In a recent quest to mostly automate my typical Arch Linux installation, I wanted to include a useful browser (or two) so decided to benchmark a handful of modern options. I say "or two" because while I've been a loyal Firefox user since it was the only capable browser that would compile on FreeBSD, my day job requires plugins which are only compatible with Chromium. I went into this fully willing to have a daily driver and a backup for specific plugin support.

Hardware and Approach

These days I spend 95% of my time on Arch Linux, whether desktop or laptop. I still have a work-owned Macbook I keep around "just in case" and because it's more convenient to travel with than my throw-away Ideapad (a rescued from the trash G510 that a SSD brought back to life). I decided to take advantage of everything I had on my desk, and test on the following three platforms:

Linux Laptop

  • i5-4200M @ 2.5GHz
  • 8GB RAM
  • 1TB Samsung 860 EVO SSD
  • Intel graphics 4600
  • 5.9 kernel

Linux Desktop

  • Ryzen 9 3950X
  • 64GB RAM
  • 1TB NVMe (Sabrent Rocket)
  • AMD RX5700XT 8GB
  • 5.8 kernel

Macbook Pro

  • i9 @ 2.9GHz
  • 32GB RAM
  • 1TB NVMe (Apple SSD)
  • Intel graphics 630 2GB
  • 10.15.7

In all cases the browser was latest stable version at time of writing, stock install with no plugins (or plugins disabled), and cold-start results.

I found some surprising variance across runs when initially comparing Basemark. It would be worth redoing this to average a handful of test runs across tools/platforms, with a number of cold and warm boot tests, and also compare performance to nightly builds.

I decided to cut my (time) losses in terms of averaging multiple runs and wanted to stick to stable builds in my use case... Consider this your grain of salt warning. Since the benchmark tools are free and easy to use, I recommend testing your own hardware and considering this just another data point.


To test, I used Basemark and WebXPRT. There are plenty of browser test tools available, but these both receive a lot of press so I decided to limit my choices and get on with the testing. Here are the results:

Browser Test Results

Again, based on variance across runs and platforms, the ultimate takeaway might be to avoid putting too much stock in any one result or benchmark tool. Still, it is interesting to observe the differences.

Based on these results, Firefox seems to be a far better choice on older (or mobile?) hardware – blowing away the competition in both Basemark and WebXPRT scores. Since the other three browsers are all Chromium based, this seems to imply Quantum does a better job managing scant resources.

Looking at more modern hardware, Firefox gets left in the dust when comparing Basemark results – the lowest numbers in this category on both Linux and MacOS. It's relatively close to Ungoogled Chromium, but Vivaldi looks like a great choice on the Linux desktop.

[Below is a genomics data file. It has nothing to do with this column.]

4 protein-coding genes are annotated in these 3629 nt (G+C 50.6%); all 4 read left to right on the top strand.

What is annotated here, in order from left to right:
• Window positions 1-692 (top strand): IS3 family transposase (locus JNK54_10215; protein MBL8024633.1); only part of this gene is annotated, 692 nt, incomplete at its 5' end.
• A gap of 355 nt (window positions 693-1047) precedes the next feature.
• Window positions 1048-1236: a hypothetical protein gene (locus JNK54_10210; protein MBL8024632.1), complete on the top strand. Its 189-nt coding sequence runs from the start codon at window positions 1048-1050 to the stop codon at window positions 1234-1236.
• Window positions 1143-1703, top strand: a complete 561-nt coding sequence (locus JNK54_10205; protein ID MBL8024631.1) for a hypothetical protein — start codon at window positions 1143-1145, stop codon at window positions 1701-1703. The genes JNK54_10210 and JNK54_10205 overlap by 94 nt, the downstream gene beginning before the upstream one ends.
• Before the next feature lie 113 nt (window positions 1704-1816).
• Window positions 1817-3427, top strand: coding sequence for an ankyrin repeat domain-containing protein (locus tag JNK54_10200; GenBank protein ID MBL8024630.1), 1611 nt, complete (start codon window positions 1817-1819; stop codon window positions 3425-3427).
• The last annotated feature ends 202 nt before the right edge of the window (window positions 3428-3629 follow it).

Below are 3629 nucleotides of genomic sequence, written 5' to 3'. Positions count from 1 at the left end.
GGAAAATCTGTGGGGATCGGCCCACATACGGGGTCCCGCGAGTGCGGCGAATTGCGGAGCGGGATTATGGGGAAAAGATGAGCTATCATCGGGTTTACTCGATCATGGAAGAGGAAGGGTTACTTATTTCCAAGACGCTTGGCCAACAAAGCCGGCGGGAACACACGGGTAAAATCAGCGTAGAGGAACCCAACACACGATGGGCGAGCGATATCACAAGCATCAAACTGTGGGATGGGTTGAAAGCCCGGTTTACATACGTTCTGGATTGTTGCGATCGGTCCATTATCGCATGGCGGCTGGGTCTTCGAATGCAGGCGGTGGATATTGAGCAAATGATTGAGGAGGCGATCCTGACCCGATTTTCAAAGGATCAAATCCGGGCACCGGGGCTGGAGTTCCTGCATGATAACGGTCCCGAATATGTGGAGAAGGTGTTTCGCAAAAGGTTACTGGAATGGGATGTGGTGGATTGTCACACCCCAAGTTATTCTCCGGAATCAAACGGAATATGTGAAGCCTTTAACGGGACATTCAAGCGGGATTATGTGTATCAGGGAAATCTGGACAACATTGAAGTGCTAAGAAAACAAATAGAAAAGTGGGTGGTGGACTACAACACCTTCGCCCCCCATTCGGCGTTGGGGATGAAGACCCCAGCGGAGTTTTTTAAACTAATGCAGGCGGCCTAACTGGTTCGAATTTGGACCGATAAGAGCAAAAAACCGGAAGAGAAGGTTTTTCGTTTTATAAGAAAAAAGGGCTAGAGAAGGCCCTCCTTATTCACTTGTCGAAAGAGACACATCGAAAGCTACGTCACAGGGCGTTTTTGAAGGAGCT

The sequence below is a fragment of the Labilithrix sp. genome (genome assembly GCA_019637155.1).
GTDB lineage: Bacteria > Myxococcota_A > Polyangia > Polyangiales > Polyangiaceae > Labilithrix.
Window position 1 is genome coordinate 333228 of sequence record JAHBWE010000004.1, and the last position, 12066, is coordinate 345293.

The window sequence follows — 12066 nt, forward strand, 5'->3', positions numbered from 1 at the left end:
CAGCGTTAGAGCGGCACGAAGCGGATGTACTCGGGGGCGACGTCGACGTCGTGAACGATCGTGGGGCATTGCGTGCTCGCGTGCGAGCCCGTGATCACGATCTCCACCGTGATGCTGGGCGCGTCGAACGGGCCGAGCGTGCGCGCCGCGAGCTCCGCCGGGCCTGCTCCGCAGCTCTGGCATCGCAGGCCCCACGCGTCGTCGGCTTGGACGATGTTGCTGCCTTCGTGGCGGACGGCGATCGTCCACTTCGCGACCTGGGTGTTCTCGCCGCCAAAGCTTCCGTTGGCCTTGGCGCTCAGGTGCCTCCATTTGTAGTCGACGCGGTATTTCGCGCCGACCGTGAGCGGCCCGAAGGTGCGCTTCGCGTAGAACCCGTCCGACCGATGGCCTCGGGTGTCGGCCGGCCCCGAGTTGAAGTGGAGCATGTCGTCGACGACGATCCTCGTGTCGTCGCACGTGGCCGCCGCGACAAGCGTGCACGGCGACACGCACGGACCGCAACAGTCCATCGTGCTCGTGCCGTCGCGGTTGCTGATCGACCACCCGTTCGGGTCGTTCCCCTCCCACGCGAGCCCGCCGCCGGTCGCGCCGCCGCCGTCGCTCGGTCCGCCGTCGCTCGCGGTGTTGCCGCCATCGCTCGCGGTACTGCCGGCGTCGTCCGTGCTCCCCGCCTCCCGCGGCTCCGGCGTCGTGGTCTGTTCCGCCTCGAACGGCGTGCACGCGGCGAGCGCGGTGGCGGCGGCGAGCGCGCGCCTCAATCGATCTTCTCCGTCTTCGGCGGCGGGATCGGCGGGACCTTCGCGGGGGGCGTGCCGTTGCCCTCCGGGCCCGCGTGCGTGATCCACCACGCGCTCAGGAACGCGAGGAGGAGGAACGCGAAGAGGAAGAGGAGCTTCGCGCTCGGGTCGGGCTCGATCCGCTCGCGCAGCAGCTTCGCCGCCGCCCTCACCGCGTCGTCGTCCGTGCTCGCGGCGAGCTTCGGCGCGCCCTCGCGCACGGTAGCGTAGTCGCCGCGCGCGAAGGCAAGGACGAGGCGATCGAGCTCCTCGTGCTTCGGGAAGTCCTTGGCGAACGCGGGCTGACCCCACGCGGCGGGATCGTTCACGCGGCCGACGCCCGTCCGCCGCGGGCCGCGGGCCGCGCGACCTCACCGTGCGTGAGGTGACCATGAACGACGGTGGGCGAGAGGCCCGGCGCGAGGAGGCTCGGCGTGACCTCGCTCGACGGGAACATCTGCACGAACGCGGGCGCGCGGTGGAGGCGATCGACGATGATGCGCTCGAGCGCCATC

Turning our focus to WebXPRT results, the pack stays a lot closer overall but Firefox eeks out a surprising lead on all three platforms. Impressive. Numbers never mean much without context, so my key takeaway is that it's worth looking at the test suite specifics to see which tests better match your typical use case.


Beyond the numbers, there are a few things which must be factored into my (and perhaps your) decision. One is ease of use. It's not insurmountable, but Ungoogled Chromium receives a ding in this area. In order to install plugins you have to jump through some extra hoops (you can't just go straight to the Chrome Web Store). The process is documented in their FAQ, but this along with other common tasks require extra steps.

On the security front, Brave takes the lead. It comes out of the box with HTTPS redirect (eliminating the need for HTTPS Everywhere), ad blocking (perhaps eliminating the need for uBlock Origin), and attempts to make it harder (but certainly not impossible) for you to be fingerprinted. There are some annoyances out of the box, but they can be disabled in settings.

When hopping across tools and platforms, there is also something to be said for consistent look and feel. While I'd be willing to use two browsers for specific use cases if performance was far enough apart, the appeal of consistent UX is at least somewhere in my consciousness as I'm typing this.

Initially I thought I would end up with Firefox as my daily driver and one of the Chromium based browsers as backup. Since I spend some time on all three platforms, I decided to leave emotion at the door (I've used Firefox a long time) and make a choice based on the Basemark and WebXPRT averages.

Firefox is a clear winner if only looking at WebXPRT, but Vivaldi comes in second place. Looking at Basemark, Vivaldi is a an unrivaled winner. Going with a Chromium browser alone ultimately means fewer things for me to install, configure and keep updated. One browser across all platforms gives me consistent UX. Based on all this, I've decided to try Vivaldi as my only browser on all three platforms. To be honest, I'd never taken it seriously before doing these tests... but it's performant, supports the Chromium plugins I need, is highly customizeable, and has decent themes out of the box.

What browser works best for you?


My daily driver is Arch Linux + bspwm. Alas, that is currently not a good combo with Vivaldi due to this gem. Stay tuned.